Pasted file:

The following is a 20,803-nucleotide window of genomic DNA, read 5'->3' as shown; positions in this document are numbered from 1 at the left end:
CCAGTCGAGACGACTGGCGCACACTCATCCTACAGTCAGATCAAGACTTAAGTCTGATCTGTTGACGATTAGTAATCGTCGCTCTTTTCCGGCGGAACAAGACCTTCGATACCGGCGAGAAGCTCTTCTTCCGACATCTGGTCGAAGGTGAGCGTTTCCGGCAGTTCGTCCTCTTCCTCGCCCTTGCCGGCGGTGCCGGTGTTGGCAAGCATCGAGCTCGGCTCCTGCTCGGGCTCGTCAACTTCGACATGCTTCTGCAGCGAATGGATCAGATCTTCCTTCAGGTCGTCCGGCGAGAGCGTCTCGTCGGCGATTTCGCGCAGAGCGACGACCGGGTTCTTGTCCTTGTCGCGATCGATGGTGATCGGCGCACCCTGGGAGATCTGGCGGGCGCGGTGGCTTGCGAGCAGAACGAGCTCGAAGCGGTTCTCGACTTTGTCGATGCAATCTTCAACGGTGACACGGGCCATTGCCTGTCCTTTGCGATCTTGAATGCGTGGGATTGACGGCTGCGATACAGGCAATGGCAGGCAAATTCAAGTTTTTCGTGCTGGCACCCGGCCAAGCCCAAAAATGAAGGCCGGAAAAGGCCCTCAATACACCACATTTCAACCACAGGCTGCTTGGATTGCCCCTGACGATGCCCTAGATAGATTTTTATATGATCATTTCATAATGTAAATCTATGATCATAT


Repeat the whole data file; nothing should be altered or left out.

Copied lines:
The following is a 20,803-nucleotide window of genomic DNA, read 5'->3' as shown; positions in this document are numbered from 1 at the left end:
CCAGTCGAGACGACTGGCGCACACTCATCCTACAGTCAGATCAAGACTTAAGTCTGATCTGTTGACGATTAGTAATCGTCGCTCTTTTCCGGCGGAACAAGACCTTCGATACCGGCGAGAAGCTCTTCTTCCGACATCTGGTCGAAGGTGAGCGTTTCCGGCAGTTCGTCCTCTTCCTCGCCCTTGCCGGCGGTGCCGGTGTTGGCAAGCATCGAGCTCGGCTCCTGCTCGGGCTCGTCAACTTCGACATGCTTCTGCAGCGAATGGATCAGATCTTCCTTCAGGTCGTCCGGCGAGAGCGTCTCGTCGGCGATTTCGCGCAGAGCGACGACCGGGTTCTTGTCCTTGTCGCGATCGATGGTGATCGGCGCACCCTGGGAGATCTGGCGGGCGCGGTGGCTTGCGAGCAGAACGAGCTCGAAGCGGTTCTCGACTTTGTCGATGCAATCTTCAACGGTGACACGGGCCATTGCCTGTCCTTTGCGATCTTGAATGCGTGGGATTGACGGCTGCGATACAGGCAATGGCAGGCAAATTCAAGTTTTTCGTGCTGGCACCCGGCCAAGCCCAAAAATGAAGGCCGGAAAAGGCCCTCAATACACCACATTTCAACCACAGGCTGCTTGGATTGCCCCTGACGATGCCCTAGATAGATTTTTATATGATCATTTCATAATGTAAATCTATGATCATAT